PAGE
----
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CUNY Lehman College College Portrait

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CUNY Lehman College Learning Outcomes

Assessment of student learning is a well-established and integrated process involving most academic programs across the College. On the departmental level, every degree-granting undergraduate program has well-developed expected learning outcomes, which are mapped to courses in each curricula. Each year, degree programs select one or more of these outcomes and develop detailed plans to asses them. At the conclusion of every year, programs are required to describe any changes that have been implemented or plan to be made as a result of these assessments. All of this information is captured in an online assessment management system that provides real-time access to assessment related information for faculty, deans and administrators. Spearheading assessment-related efforts are over twenty faculty assessment coordinators in each department who work closely with the College’s Office of Assessment and Planning and the Dean’s Offices to ensure that assessment are providing meaningful and actionable information, and that the results are used to improve teaching and learning. The coordinators are responsible for engaging faculty in their respective departments about the assessment process and for ensuring that assessment plans are meaningful and useful. Recent assessments have resulted in substantive changes including: additions of new courses, revised course sequences, changes to course delivery methods, and the creation of new student reference materials. In addition the College’s own assessment processes, it also is worth noting that several programs at Lehman College are subject to external specialized accreditation. These include programs Nursing, Speech-Language Pathology, Dietetics, Social Work and the entire School of Education. In the past three year, all of these programs have been successfully reaccredited by their respective accreditation agencies. The College also recognizes that all learning does not occur in the classroom, so it also requires all support units to develop assessment plans and to report on their assessment findings on an annual basis. This includes units such as the College library, and several offices within the Division of Student Affairs. These programs regularly assess learning in the workshops and programs they offer. The Office of Assessment and Planning, like it does with academic programs, consults with and lends technical expertise to these programs when developing and carrying-out their assessment plans. Recently the College began to better track students post-graduation. Using data from the National Student Clearinghouse and internal records, the College has determined that 35 percent of bachelor degree students have enrolled in graduate school with three years of receiving their baccalaureate degrees and that nearly half (48%) attended post-baccalaureate programs within seven years. While exact employment figures are harder to come by, a majority of students surveyed indicated that they are also working within this same five year time frame. Finally, Lehman College’s General Education program has also been recently modified to adhere to CUNY’s new General Education framework known as Pathways. The new General Education curriculum was implemented in fall 2013 and is intended to make student movement within the CUNY system more efficient and improve time-to completion. Prior to its implementation, transferability problems within the system were common and students frequently earned well over the 120 credits required by baccalaureate programs. The General Education curriculum consists of a six course “Required Core”, six class “Flexible Core” (consisting of courses in five area) and a two course “College Option” (which students take after completing 60 credits). Courses throughout the curriculum have well-articulated learning objectives. The new General Education program was assessed for the first time in 2014 and will be assessed annually moving forward. Additionally,  the Collegiate Learning Assessment (CLA), a value-added, constructed response approach to the assessment of higher-order skills was conducted at Lehman College in the Fall of 2013 and the Spring of 2014.  The entire report can be viewed under Learning Assessment Examples.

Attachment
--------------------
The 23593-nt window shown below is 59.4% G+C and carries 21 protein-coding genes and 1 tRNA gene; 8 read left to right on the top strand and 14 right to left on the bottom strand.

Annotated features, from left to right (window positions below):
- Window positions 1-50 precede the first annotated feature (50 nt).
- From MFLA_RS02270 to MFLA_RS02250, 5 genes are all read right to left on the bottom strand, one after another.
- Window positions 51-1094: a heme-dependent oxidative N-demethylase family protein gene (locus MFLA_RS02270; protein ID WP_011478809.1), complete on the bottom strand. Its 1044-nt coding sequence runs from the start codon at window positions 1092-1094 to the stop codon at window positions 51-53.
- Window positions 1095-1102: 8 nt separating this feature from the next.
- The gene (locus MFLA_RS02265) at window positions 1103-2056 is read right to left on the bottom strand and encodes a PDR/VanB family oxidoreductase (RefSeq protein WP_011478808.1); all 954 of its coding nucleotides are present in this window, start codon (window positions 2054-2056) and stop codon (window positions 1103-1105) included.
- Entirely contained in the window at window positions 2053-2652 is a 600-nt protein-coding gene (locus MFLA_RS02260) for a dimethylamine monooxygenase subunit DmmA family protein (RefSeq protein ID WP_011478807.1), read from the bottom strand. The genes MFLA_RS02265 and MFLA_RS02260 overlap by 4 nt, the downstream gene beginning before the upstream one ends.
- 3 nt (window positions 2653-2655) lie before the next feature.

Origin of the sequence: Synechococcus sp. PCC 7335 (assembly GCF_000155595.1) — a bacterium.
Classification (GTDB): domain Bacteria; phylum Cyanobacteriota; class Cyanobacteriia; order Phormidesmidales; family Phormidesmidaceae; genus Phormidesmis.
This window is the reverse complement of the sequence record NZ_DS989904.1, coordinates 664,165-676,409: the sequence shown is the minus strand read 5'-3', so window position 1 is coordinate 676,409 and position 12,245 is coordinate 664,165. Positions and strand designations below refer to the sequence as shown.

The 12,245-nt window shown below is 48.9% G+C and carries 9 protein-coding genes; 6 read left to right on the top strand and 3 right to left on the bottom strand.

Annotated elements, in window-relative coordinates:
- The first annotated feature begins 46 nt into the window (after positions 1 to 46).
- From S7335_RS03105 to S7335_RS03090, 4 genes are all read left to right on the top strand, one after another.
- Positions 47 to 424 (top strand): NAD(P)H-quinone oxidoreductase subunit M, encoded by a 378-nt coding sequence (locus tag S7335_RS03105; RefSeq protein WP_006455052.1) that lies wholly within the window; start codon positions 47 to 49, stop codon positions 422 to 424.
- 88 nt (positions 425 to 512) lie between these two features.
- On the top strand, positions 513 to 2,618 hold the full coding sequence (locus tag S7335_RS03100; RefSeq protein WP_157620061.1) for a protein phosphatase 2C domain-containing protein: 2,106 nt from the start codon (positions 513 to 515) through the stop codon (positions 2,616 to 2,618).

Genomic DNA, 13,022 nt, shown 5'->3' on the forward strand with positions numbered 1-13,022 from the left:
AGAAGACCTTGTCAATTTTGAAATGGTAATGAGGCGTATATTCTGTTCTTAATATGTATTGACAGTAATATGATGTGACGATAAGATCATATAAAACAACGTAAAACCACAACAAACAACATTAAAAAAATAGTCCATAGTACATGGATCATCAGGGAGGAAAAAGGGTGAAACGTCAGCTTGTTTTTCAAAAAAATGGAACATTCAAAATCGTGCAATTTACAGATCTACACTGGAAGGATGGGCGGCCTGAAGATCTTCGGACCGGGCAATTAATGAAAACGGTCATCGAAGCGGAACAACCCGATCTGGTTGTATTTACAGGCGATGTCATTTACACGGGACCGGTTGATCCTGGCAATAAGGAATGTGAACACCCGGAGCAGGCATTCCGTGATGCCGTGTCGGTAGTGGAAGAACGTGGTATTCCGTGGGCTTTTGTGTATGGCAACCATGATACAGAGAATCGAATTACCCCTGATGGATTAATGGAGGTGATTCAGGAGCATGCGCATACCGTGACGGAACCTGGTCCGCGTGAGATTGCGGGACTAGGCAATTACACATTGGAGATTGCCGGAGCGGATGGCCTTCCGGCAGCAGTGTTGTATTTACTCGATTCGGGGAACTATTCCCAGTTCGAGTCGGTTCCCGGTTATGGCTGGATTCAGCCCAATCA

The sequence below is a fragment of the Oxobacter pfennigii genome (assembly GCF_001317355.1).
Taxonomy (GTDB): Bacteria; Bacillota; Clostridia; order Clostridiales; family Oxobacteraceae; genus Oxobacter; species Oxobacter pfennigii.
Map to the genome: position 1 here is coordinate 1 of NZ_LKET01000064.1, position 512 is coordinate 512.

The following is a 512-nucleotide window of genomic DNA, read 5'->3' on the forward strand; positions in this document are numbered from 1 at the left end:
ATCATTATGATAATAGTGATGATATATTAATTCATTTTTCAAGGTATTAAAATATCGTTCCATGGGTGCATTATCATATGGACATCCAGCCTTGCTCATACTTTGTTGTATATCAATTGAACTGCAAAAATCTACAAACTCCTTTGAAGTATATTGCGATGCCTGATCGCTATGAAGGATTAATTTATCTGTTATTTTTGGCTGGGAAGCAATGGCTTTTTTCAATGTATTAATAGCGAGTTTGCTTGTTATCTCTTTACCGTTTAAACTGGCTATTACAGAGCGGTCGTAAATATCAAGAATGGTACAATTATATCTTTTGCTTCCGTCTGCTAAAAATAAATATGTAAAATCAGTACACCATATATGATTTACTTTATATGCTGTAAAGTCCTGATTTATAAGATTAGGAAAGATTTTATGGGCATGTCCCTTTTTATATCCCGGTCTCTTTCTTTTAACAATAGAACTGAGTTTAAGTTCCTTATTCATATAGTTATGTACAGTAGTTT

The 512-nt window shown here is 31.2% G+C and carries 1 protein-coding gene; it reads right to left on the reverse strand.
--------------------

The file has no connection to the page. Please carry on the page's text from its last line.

CUNY Lehman College administered the CLA+ in Fall 2013 - Spring 2014.

CUNY Lehman College conducted a Value-added administration of the CLA+ in Fall 2013 - Spring 2014. The results are displayed below in the SLO Results tab.

For additional information on Lehman’s process for administering CLA+, please click on the Assessment Process Tab below. For information on the students included in the administration, please click the Students Tested Tab.

Why did you choose the CLA+ for your institutional assessment?

The CLA was chosen by the CUNY administration on the recommendation of the CUNY Task Force on System-Wide Assessment of Undergraduate Learning Gains (assessment task Force) to measure students' higher order learning tasks. 


Which CUNY Lehman College students are assessed? When?

100 Frist time freshmen are recruited from the pool of incoming freshmen.  These students are tested in the Spring semester.  Since this is a longitudinal study, the tested seniors are drawn from a previous cohort of freshmen who are still available and willing to be tested.  The seniors are also tested in the Spring semester.  


How are assessment data collected?